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"Little Boy"

The first nuclear weapon used in warfare was dropped on Hiroshima, Japan, on August 6, 1945.

"Little Boy" was dropped from a B-29 bomber -- the Enola Gay -- piloted by U.S. Army Air Force Colonel Paul W. Tibbets. The bombardier set the control plugs to arm the 9,700-pound bomb just before it was dropped. When the bomb reached 1,850 feet, a radar echo set off an ordinary explosive inside. This drove a wedge of U-235 into a larger piece of U-235, setting off a blast with a force equal to 15,000 tons of TNT. Immediate deaths were between 70,000 and 130,000.

Little Boy in preparation for loading into the Enola Gay
Little Boy in preparation for loading into the Enola Gay

Three days later, a second atomic bomb, called "Fat Man," was dropped on Nagasaki.

How It Worked

"Little Boy" was what is commonly known as a "Gun-type" bomb, and actually did contain a gun. At one end of the barrel was a "target," a piece of U-235 slightly smaller than critical mass and shaped like a sphere with a conical wedge removed from it. At the other end of the barrel was another, smaller, piece of U-235 in the shape of a cone with its point towards the gap in the target. It was in the exact shape of the piece missing from the sphere. Together, the two pieces were just over critical mass. The smaller piece was backed by a charge of ordinary high explosive (a bag of cordite). When this was set off, the cone was shot into the sphere and the force of the impact welded the two pieces together solidly. The explosion followed instantly.

The "projectile" was a cylinder, about 6 inches long and 4 inches wide, and weighing 55 pounds. It was actually a stack of six uranium rings protected by a casing of steel, with a tungsten carbide and steel backing plate at the back end. The entire "projectile" assembly was locked in a thick steel box. The "target" was a hollowed-out cylinder, 6 inches long and 6 inches in diameter, with a 4-inch hole in the middle for the bullet, with a uranium mass of 85 pounds

The two parts were protected by boron casings designed to absorb the neutrons. The system of neutron reflectors was composed of steel and tungsten. This part, called the tamper, weighed about 5,070 pounds.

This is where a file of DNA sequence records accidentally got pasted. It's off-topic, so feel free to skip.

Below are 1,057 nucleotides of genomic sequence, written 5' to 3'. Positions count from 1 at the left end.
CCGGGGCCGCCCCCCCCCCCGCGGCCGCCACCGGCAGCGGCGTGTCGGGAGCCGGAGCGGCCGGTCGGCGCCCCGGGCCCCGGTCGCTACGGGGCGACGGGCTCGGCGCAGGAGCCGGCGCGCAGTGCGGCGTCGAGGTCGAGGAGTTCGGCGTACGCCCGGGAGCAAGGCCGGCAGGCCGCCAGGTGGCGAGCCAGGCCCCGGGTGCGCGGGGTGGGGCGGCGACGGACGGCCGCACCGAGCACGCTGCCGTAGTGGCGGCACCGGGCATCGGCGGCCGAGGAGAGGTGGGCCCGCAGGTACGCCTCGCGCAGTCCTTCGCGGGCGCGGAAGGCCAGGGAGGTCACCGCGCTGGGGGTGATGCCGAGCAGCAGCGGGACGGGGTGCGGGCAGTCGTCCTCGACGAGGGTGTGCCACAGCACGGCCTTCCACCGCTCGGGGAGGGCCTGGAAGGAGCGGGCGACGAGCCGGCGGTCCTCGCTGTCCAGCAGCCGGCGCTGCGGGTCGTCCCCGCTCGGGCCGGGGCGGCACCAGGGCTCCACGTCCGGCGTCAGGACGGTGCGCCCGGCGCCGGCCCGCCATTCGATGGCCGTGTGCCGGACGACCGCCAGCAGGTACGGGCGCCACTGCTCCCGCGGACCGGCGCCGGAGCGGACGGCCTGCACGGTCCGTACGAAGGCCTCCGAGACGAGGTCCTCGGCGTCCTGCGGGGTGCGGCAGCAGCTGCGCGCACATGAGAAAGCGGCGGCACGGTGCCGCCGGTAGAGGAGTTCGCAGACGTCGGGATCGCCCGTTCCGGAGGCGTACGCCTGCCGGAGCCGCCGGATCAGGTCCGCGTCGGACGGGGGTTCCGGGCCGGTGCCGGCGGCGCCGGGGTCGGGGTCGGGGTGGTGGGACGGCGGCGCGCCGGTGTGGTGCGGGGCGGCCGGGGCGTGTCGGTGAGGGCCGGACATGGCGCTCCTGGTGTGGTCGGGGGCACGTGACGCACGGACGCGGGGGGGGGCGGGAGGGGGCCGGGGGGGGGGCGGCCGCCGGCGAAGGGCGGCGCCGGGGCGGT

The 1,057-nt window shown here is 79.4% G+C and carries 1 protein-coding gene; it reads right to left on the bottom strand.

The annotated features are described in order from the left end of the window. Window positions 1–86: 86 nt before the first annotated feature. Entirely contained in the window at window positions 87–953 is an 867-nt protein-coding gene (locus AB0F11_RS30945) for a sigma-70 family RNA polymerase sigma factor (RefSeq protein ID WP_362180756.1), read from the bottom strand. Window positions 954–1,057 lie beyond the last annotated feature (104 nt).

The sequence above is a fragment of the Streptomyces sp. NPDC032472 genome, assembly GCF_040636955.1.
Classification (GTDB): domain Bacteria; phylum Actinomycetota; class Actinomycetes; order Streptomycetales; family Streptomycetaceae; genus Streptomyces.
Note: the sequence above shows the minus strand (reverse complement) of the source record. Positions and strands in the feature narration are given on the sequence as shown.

The barrel was made from a modified artillery gun barrel and breech assembly, measuring 4 inches wide and about 6 feet long, and weighing about 990 pounds..

The entire bomb was 10 feet long and 28 inches in diameter.

detailed schematic of Little Boy
detailed schematic of Little Boy

1) Box tail fins
2) Steel gun breech assembly
3) Detonator
4) Cordite explosives
5) Uranium-235 projectile
6) Barometric sensing ports and manifold
7) Bomb casing wall
8) Arming and fusing equipment
9) Gun barrel
10) Arming wires
11) Tamper assembly
12) Uranium-235 target (two 38-kg rings)
13) Tamper/reflector assembly
14) Neutron initiator
15) Telemetry monitoring probes
16) Recess for the boron safety plug to be ejected into

Although occasionally used in later experimental devices, this design was only used once as a weapon because of the extreme danger of accidental detonation. A simple crash could conceivably drive the "bullet" into the "target," resulting in a massive release of radiation, if not a full-scale nuclear detonation. A lightning strike or fire could also trigger the bomb. None of the other five "gun-type" atomic bombs built on the model of "Little Boy" were used by the United States Army.

See Also

"Fat Man"

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The Robinson Library >>Air Forces and Air Warfare >> Equipment and Supplies

This page was last updated on 08/30/2018.